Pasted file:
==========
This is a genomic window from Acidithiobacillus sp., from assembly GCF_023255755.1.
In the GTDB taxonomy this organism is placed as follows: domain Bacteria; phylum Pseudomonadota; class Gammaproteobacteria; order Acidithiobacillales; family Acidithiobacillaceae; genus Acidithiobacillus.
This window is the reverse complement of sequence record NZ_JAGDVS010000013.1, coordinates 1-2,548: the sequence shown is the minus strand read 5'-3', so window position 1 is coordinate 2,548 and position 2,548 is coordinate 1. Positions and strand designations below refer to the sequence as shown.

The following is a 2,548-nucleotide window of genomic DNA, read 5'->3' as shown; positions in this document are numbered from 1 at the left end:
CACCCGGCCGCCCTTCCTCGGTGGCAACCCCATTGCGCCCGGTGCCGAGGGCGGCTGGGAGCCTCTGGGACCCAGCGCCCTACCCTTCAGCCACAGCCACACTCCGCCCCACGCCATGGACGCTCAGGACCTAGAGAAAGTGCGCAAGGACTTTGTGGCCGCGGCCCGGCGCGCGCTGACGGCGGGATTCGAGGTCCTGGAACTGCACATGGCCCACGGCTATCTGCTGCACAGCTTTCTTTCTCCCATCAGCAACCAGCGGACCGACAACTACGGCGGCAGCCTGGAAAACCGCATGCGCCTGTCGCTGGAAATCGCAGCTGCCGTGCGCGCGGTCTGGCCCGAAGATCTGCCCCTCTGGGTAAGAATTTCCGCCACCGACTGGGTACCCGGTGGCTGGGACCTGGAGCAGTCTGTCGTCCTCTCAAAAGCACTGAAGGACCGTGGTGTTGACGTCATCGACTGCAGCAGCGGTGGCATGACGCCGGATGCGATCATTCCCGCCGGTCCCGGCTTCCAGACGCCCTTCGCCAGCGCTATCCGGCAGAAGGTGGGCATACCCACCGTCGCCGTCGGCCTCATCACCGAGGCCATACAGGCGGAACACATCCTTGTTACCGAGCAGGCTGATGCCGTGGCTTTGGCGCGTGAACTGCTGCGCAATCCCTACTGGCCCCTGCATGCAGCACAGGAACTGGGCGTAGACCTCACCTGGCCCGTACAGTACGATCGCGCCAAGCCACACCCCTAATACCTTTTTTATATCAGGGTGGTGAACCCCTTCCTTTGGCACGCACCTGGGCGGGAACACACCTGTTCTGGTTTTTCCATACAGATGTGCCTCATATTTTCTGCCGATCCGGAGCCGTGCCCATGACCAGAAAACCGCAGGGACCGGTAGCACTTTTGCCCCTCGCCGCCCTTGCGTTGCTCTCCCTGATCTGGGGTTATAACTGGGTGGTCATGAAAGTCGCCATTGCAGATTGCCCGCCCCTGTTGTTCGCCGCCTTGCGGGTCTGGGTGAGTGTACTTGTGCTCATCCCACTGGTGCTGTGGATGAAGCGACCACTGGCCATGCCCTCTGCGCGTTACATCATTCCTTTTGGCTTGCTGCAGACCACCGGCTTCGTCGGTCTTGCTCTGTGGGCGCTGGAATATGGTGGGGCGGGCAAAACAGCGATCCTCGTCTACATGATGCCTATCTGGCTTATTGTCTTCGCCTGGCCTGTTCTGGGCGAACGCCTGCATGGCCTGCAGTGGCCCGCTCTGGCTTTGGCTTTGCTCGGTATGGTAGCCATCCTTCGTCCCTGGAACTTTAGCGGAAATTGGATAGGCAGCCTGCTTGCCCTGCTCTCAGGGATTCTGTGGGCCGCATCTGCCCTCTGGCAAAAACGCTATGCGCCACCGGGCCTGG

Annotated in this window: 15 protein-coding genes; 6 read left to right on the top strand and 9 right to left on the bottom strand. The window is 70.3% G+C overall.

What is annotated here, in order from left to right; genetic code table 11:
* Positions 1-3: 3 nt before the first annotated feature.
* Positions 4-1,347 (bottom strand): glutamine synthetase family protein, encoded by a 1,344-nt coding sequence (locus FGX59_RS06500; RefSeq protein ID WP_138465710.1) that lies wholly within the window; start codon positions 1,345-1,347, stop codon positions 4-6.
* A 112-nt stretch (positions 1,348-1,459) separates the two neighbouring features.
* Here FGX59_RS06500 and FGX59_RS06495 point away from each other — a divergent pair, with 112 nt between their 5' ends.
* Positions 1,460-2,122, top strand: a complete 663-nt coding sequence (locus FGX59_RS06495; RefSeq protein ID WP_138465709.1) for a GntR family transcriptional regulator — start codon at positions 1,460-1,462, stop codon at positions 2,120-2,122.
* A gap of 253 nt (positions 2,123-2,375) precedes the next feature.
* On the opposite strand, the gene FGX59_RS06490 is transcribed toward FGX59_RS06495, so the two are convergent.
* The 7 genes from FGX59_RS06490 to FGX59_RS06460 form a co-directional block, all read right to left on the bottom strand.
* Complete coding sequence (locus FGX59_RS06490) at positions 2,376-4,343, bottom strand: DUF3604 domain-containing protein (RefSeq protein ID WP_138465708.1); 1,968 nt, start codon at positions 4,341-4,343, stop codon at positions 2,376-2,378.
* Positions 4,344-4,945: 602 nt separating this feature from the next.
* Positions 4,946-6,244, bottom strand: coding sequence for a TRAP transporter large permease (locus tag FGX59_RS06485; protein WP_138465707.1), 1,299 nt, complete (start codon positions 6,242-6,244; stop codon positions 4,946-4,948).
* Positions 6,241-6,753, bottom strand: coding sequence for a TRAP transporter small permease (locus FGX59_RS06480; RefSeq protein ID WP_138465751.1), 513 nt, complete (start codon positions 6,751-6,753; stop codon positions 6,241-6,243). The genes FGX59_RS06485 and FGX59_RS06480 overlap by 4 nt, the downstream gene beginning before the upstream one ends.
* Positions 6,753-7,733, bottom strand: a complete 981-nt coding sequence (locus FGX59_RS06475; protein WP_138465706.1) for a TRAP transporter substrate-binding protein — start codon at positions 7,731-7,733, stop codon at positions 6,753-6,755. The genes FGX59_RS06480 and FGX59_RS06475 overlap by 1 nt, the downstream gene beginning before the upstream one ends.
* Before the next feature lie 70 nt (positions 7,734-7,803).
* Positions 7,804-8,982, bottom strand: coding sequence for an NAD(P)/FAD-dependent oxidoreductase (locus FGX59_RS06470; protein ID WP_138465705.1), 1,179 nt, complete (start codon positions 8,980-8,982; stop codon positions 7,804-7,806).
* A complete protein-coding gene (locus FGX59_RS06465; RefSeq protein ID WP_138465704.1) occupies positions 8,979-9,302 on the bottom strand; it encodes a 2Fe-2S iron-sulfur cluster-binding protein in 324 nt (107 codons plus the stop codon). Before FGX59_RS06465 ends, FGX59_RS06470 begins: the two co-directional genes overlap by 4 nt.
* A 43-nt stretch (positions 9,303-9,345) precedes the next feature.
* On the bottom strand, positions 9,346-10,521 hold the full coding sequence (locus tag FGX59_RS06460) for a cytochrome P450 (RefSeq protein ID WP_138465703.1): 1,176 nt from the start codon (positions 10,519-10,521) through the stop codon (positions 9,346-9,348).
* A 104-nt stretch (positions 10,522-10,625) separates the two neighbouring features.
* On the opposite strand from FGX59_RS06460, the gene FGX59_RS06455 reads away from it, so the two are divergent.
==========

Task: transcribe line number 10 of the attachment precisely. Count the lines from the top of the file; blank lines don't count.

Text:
* A 112-nt stretch (positions 1,348-1,459) separates the two neighbouring features.